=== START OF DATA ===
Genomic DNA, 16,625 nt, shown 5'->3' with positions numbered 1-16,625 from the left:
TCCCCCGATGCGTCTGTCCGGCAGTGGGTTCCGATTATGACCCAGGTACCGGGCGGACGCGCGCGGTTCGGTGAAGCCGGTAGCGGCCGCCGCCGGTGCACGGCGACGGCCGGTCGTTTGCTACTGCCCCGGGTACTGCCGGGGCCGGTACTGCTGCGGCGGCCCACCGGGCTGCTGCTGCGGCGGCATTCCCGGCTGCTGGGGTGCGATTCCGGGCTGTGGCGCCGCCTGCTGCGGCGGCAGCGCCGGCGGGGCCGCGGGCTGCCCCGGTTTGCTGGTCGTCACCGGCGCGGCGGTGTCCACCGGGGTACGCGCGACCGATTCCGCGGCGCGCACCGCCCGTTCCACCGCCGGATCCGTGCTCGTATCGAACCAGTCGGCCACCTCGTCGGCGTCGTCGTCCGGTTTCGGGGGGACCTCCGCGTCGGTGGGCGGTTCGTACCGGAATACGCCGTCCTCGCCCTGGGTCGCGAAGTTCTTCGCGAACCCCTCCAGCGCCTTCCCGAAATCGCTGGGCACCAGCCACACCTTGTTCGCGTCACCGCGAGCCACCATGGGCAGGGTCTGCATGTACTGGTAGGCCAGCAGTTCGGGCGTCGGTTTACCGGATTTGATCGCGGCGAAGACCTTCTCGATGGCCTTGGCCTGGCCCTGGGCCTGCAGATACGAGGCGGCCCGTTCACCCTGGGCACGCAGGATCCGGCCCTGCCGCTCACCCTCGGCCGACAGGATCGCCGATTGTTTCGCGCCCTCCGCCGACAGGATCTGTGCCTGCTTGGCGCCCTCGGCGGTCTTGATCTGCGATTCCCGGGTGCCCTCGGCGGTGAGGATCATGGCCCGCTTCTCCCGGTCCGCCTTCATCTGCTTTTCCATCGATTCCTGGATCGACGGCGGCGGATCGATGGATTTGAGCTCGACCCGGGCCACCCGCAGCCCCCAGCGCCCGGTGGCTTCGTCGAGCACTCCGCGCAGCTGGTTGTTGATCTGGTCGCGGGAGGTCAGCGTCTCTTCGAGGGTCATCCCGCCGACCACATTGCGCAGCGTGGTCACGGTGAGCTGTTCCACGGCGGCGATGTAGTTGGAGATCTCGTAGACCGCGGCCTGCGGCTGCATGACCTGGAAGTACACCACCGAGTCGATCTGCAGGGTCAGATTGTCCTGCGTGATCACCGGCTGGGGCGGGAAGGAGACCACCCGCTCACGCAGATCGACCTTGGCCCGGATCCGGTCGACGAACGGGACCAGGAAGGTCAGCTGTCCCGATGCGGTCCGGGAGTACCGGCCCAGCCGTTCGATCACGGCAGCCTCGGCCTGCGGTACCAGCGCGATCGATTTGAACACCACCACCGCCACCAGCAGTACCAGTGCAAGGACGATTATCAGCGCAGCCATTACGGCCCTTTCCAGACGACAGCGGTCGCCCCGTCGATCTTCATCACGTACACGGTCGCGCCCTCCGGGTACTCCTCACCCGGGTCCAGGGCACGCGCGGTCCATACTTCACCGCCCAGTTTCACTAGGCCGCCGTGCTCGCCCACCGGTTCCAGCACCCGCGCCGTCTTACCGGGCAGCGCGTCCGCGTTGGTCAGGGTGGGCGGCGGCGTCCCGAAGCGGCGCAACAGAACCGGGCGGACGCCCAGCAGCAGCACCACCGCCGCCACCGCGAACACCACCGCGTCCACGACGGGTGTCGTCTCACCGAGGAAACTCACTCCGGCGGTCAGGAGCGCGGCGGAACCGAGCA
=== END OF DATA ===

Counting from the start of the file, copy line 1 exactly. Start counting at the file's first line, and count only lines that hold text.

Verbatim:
Genomic DNA, 16,625 nt, shown 5'->3' with positions numbered 1-16,625 from the left: